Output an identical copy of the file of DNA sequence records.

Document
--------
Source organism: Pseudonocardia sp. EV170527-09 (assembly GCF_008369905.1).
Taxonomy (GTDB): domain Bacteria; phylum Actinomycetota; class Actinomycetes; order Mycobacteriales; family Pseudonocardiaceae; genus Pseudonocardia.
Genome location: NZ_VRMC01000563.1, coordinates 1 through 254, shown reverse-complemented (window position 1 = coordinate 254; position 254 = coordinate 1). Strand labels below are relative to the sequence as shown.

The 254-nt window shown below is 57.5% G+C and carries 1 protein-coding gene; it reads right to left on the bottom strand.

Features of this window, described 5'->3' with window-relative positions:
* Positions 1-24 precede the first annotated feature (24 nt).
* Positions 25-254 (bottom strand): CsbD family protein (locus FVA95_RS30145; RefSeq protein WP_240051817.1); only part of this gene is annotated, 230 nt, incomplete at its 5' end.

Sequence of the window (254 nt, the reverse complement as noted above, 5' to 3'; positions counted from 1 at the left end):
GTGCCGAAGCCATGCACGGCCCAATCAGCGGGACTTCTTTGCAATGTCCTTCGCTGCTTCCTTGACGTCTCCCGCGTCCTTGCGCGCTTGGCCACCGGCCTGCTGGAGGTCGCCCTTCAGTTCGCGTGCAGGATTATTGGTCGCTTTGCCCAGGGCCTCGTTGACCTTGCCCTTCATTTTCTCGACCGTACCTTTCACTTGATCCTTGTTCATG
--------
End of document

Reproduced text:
Source organism: Pseudonocardia sp. EV170527-09 (assembly GCF_008369905.1).
Taxonomy (GTDB): domain Bacteria; phylum Actinomycetota; class Actinomycetes; order Mycobacteriales; family Pseudonocardiaceae; genus Pseudonocardia.
Genome location: NZ_VRMC01000563.1, coordinates 1 through 254, shown reverse-complemented (window position 1 = coordinate 254; position 254 = coordinate 1). Strand labels below are relative to the sequence as shown.

The 254-nt window shown below is 57.5% G+C and carries 1 protein-coding gene; it reads right to left on the bottom strand.

Features of this window, described 5'->3' with window-relative positions:
* Positions 1-24 precede the first annotated feature (24 nt).
* Positions 25-254 (bottom strand): CsbD family protein (locus FVA95_RS30145; RefSeq protein WP_240051817.1); only part of this gene is annotated, 230 nt, incomplete at its 5' end.

Sequence of the window (254 nt, the reverse complement as noted above, 5' to 3'; positions counted from 1 at the left end):
GTGCCGAAGCCATGCACGGCCCAATCAGCGGGACTTCTTTGCAATGTCCTTCGCTGCTTCCTTGACGTCTCCCGCGTCCTTGCGCGCTTGGCCACCGGCCTGCTGGAGGTCGCCCTTCAGTTCGCGTGCAGGATTATTGGTCGCTTTGCCCAGGGCCTCGTTGACCTTGCCCTTCATTTTCTCGACCGTACCTTTCACTTGATCCTTGTTCATG